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College Graduation Season

Original post made by Paul Losch, Community Center, on Apr 25, 2012

I graduated from college more years ago than I care to admit. I was fortunate to move on to business school from there, and life for me has had its twists and turns since then.

My two kids, who some of the readers of my blogs know personally, are at similar points of inflection this Spring.
Son finishing a teaching credential, daughter graduating from college. PROUD DAD! More importantly, they are both fine people. And what's next for them?

I hear this expressed by other boomers like me who are concerned about what their adult kids will do next. In these parts, a tech degree can land a job pretty easily, as I hear it. Soft skills that come from liberal arts degrees appear to lead to retail and the like just to generate some income.

I don't get it. I am not concerned about my kids, who I think have found their way, as I am about the general trend that if you are not a high tech engineering type, you are not welcome here in Silicon Valley.

Please offer your thoughts and opinions

Comments (4)

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Posted by John
a resident of Midtown
on Apr 25, 2012 at 4:38 pm

Who needs to pay kids that blow glass? Their jobs are destined to be, "would you like fries with your burger, sir/mamm?" Get used to it. Of course, they can also go out and do something useful, like putting a tool in their hands, and get some callouses, dare I say manual labor?

What is your point, Paul? You seem to think a liberal arts degree, somehow, guarantees a job without physicial sweat. Can you hear your elitist self, Paul?


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Posted by Resident
a resident of Another Palo Alto neighborhood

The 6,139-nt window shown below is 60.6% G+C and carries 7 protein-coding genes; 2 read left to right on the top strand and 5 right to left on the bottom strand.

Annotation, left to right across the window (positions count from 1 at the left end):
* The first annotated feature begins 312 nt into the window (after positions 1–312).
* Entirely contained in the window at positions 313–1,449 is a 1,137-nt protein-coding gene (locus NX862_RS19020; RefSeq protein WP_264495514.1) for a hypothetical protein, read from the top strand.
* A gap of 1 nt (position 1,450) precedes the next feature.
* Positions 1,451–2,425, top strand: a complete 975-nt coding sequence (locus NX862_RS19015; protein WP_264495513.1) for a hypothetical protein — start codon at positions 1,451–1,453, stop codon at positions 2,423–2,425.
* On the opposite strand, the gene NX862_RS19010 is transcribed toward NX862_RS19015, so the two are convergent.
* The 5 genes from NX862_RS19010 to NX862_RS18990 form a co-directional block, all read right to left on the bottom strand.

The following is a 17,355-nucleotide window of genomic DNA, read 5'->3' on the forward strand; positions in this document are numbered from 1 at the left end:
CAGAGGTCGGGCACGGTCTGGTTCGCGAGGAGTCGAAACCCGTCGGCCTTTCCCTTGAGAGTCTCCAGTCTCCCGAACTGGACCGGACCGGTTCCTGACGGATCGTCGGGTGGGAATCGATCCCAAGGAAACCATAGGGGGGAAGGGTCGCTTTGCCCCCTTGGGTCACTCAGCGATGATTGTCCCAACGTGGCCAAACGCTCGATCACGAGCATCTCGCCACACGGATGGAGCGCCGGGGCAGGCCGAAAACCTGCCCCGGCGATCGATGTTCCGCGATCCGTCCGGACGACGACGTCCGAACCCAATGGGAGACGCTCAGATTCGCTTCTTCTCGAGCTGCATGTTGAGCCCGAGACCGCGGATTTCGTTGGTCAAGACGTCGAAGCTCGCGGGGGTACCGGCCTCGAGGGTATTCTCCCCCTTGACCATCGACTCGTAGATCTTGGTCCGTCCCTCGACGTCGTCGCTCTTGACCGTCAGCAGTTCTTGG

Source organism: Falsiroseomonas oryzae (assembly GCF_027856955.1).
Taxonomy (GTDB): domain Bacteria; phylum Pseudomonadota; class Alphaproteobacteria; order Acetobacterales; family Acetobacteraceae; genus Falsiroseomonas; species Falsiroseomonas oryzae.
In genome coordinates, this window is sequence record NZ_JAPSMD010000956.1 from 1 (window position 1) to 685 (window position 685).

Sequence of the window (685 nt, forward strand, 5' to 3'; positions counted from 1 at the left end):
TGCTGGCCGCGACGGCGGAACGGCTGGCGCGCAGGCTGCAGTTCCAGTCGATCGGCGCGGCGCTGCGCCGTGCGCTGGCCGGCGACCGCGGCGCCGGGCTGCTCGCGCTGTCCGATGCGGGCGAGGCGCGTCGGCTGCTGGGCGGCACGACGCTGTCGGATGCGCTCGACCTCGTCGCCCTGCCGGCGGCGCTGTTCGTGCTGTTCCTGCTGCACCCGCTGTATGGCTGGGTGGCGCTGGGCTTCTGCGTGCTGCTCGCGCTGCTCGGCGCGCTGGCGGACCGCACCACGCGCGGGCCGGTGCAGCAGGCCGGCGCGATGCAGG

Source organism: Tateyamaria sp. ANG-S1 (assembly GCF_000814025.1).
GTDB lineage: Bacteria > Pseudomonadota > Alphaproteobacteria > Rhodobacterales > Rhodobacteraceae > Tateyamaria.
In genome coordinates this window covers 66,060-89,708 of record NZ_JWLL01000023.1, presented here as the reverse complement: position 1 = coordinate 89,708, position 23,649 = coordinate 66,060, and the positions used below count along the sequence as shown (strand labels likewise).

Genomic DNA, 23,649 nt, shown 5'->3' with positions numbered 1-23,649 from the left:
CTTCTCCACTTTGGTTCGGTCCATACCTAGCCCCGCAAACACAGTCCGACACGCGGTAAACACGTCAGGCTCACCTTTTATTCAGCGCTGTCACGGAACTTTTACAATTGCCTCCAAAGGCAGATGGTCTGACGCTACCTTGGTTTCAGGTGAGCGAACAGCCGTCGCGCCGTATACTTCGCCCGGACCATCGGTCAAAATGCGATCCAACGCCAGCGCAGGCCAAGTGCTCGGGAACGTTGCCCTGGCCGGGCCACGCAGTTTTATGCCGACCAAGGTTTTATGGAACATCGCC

on Apr 25, 2012 at 6:26 pm

Paul and John

There are many other jobs out there that do not need a tech style qualification in fields that support the tech industry around here. I'm thinking about law (eg patents), financial support,tax, medical support, admin, business, etc. The flip side, is that so many of the tech parents around here are producing offspring who do not want to follow them into the tech profession (too many long hours of hard work to be effective in their jobs) and are ending up with the non scientific degrees and return home to mom and dad hoping to get a good job in their chosen field which means that there is a lot competition for these jobs.

It promises to be an interesting discussion.


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Posted by Me Too
a resident of Adobe-Meadows
on Apr 25, 2012 at 8:10 pm

Some of the top business employers (not necessarily in the Valley) are looking for raw smarts, work ethic, and some analytical skill - they figure they will teach new recruits what they need to know. Consulting, Wall Street, etc., are filled with those kids with all sorts of majors - though from top schools. Athletes do well too, since they generally understand team work and discipline.

Probably harder in the Valley, since we are, after all, a one-industry town - though you don't need to be an engineer to work in marketing, HR, sales, support, etc., or general management for that matter. I agree, Paul, there is a certain "engineering snobbishness" that I didn't sense 10 years.

Life is long, careers are long, and what we study in college, in my experience, can be unrelated to what we do and how we succeed.


 +   Like this comment
Posted by Paul Losch
a resident of Community Center
on Apr 25, 2012 at 11:36 pm

Paul Losch is a registered user.

John,

Thank you for your ad hominem comment.

My point is that many people who grew up here and did not get technical degrees in college find it difficult to find well paying jobs in this area. People with advanced degrees, such as MBA's, law degrees, etc. are able to do so. But what about Johnny who has a BA in Political Science? Tougher path.

I spent the last 8 years working alongside my at best high school educated employees running a company where I threw out my back, spoke Spansih constantly, operated a fork-lift, and had a fabulous time. MBA from a well known eastern business school. Don't call me elitist, stick to the topic, which is not about me.


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